Refugee Children’s Consortium press release
Leading charities are calling for urgent action by the government to respond to the findings of the reports of HM Inspectorate of Prisons, published today. The reports detail conditions at Dungavel House, an immigration removal centre where children are detained with their families.
The report repeats Her Majesty’s Inspectorate of Prisons recommendation that “the detention of children should be an exceptional measure, and should not in any event exceed a very short period – no more than a matter of days” because “the welfare and development of children is likely to be compromised by detention, however humane the provisions, and that this will increase the longer detention is maintained.” HMIP also call for “an independent assessment of the welfare, developmental and educational needs of each detained child, guided by the principles set out in international and UK domestic law in relation to children” on arrival in detention and at regular intervals thereafter.
HMIP also cite the Scottish education inspectorate, HMIE, who made a follow up visit to Dungavel in July 2003 and found that even the improved educational facilities in the centre were not suitable for more than two weeks and that ‘the positive development of children was compromised by the secure nature of the facility and the uncertainty surrounding the length of stay.’
Charities believe that children are at risk of serious harm in the centres, and that it is not necessary to lock up families.
“These children are being detained without limit of time, following an administrative decision, with no automatic judicial oversight of that decision. Yet there is no evidence that refugee families with children are likely to run away. The government’s decision to detain children interferes with the children’s rights to freedom, to a normal social life and to education.” said Alison Harvey of The Children’s Society, Chair of the Refugee Children’s Consortium.
The charities are concerned that detention centres cannot afford children the care and protection they need, nor uphold their rights under UK and International law, including human rights law – in particular, the child’s rights to freedom, to a normal social life, and to education.
The Consortium also called for detailed statistics on the numbers of children affected to be published, and raised doubts that children are detained only for short periods and where necessary.
“Ministers have repeatedly asserted that detention is used for as short a time as possible and only in cases where it is necessary. But, the experience of member organisations is that families may be detained for long periods, even when they had never lost contact with the authorities”, said Alison Harvey. “Detention facilities are never the best environment for children and may have a serious negative impact on their physical and emotional health and well being.”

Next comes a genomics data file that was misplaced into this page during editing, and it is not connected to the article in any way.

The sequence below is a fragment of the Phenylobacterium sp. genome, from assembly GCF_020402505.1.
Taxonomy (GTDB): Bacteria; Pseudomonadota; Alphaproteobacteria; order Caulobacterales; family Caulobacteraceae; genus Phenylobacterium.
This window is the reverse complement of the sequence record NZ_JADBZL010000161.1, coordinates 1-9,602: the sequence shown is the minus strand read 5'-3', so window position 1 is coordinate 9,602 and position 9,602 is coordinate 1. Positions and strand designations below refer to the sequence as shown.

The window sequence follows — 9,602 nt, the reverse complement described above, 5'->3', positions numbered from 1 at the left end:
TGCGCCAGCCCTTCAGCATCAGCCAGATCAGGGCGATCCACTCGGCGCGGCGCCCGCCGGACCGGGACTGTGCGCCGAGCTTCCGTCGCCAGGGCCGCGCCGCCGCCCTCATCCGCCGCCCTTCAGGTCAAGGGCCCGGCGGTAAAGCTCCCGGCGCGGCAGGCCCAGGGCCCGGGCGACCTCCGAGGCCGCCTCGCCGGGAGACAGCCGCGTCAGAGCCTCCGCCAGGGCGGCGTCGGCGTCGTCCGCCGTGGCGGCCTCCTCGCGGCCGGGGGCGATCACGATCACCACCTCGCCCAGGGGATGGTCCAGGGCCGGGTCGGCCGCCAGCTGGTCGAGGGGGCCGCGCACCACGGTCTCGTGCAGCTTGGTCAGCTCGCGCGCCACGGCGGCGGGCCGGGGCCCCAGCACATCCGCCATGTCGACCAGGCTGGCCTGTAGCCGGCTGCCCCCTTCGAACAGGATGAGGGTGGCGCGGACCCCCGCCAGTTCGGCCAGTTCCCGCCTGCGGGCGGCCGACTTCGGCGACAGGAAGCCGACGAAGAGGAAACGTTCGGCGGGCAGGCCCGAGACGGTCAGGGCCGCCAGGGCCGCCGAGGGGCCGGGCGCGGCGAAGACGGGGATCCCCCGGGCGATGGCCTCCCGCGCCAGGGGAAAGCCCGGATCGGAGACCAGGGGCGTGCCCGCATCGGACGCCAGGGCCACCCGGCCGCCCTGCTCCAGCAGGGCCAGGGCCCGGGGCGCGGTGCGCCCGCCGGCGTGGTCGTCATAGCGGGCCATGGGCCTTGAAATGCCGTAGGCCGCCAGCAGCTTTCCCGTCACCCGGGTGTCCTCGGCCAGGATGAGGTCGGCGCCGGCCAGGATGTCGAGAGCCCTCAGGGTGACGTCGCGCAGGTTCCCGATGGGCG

Media inquiries please contact – Sue Williams, The Children’s Society’s media office, Tel 020 7841 4420 mobile 07811 406 080 email email@example.com
From Monday 18 08 03 enquiries can also be directed to Sarah Cutler at Bail For Immigration Detainees on 0207 247 3590, firstname.lastname@example.org
Notes to Editors
The Refugee Children’s Consortium is a group of NGOs who work collaboratively to ensure that the rights and needs of refugee children are promoted, respected and met in accordance with the relevant domestic, regional and international standards.
Members of the Refugee Children’s Consortium are The Asphaelia Project, Bail for Immigration Detainees, Barnardos, British Association for Adoption and Fostering (BAAF), Children’s Rights Alliance for England, The Children’s Society, The Immigration Law Practitioners’ Association (ILPA), The Medical Foundation for the Care of Victims of Torture, NCB, NCH, Refugee Council, Refugee Arrivals Project,and Save the Children UK. The British Red Cross, UNICEF UK and UNHCR have observer status.
The government is obliged to protect children from detention. It is UNHCR’s policy that refugee children should not be detained, as set out in their Refugee Children: Guidelines on their Protection and Care. The UN Committee on the Rights of the Child, in its Concluding Observations of the Committee on the Rights of Child: United Kingdom of Great Britain and Northern Ireland emphasised (paragraph 48a) that the detention of refugees and asylum seeking children must always be a measure of last resort and for the shortest possible time.
Beverley Hughes MP, Minister of State for Citizenship and Immigration, stated “…detention, where it takes place, will always be for as short a time as possible and for no longer than is necessary.” (Hansard, 8 May 2003, House of Commons Adjournment debate).